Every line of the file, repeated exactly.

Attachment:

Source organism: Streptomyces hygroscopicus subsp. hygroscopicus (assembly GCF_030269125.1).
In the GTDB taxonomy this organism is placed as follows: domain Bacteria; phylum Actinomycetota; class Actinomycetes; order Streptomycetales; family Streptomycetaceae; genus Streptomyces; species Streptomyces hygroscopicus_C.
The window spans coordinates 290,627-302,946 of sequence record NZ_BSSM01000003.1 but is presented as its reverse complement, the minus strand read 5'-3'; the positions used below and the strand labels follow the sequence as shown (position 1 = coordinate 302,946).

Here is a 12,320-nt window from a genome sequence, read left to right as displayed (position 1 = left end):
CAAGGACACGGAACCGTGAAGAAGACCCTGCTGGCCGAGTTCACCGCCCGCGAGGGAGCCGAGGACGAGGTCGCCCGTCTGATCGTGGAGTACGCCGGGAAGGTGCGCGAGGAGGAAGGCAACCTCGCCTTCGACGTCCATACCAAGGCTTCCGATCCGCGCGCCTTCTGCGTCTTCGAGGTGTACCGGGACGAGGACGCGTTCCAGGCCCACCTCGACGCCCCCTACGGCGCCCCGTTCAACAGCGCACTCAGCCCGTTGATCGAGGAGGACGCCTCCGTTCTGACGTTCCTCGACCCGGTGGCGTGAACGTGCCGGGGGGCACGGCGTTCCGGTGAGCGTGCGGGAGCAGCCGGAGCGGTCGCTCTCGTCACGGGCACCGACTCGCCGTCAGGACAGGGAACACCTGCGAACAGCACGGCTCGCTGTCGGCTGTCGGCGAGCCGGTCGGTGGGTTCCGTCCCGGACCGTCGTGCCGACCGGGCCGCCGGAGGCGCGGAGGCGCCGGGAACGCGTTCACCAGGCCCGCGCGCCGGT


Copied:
Source organism: Streptomyces hygroscopicus subsp. hygroscopicus (assembly GCF_030269125.1).
In the GTDB taxonomy this organism is placed as follows: domain Bacteria; phylum Actinomycetota; class Actinomycetes; order Streptomycetales; family Streptomycetaceae; genus Streptomyces; species Streptomyces hygroscopicus_C.
The window spans coordinates 290,627-302,946 of sequence record NZ_BSSM01000003.1 but is presented as its reverse complement, the minus strand read 5'-3'; the positions used below and the strand labels follow the sequence as shown (position 1 = coordinate 302,946).

Here is a 12,320-nt window from a genome sequence, read left to right as displayed (position 1 = left end):
CAAGGACACGGAACCGTGAAGAAGACCCTGCTGGCCGAGTTCACCGCCCGCGAGGGAGCCGAGGACGAGGTCGCCCGTCTGATCGTGGAGTACGCCGGGAAGGTGCGCGAGGAGGAAGGCAACCTCGCCTTCGACGTCCATACCAAGGCTTCCGATCCGCGCGCCTTCTGCGTCTTCGAGGTGTACCGGGACGAGGACGCGTTCCAGGCCCACCTCGACGCCCCCTACGGCGCCCCGTTCAACAGCGCACTCAGCCCGTTGATCGAGGAGGACGCCTCCGTTCTGACGTTCCTCGACCCGGTGGCGTGAACGTGCCGGGGGGCACGGCGTTCCGGTGAGCGTGCGGGAGCAGCCGGAGCGGTCGCTCTCGTCACGGGCACCGACTCGCCGTCAGGACAGGGAACACCTGCGAACAGCACGGCTCGCTGTCGGCTGTCGGCGAGCCGGTCGGTGGGTTCCGTCCCGGACCGTCGTGCCGACCGGGCCGCCGGAGGCGCGGAGGCGCCGGGAACGCGTTCACCAGGCCCGCGCGCCGGT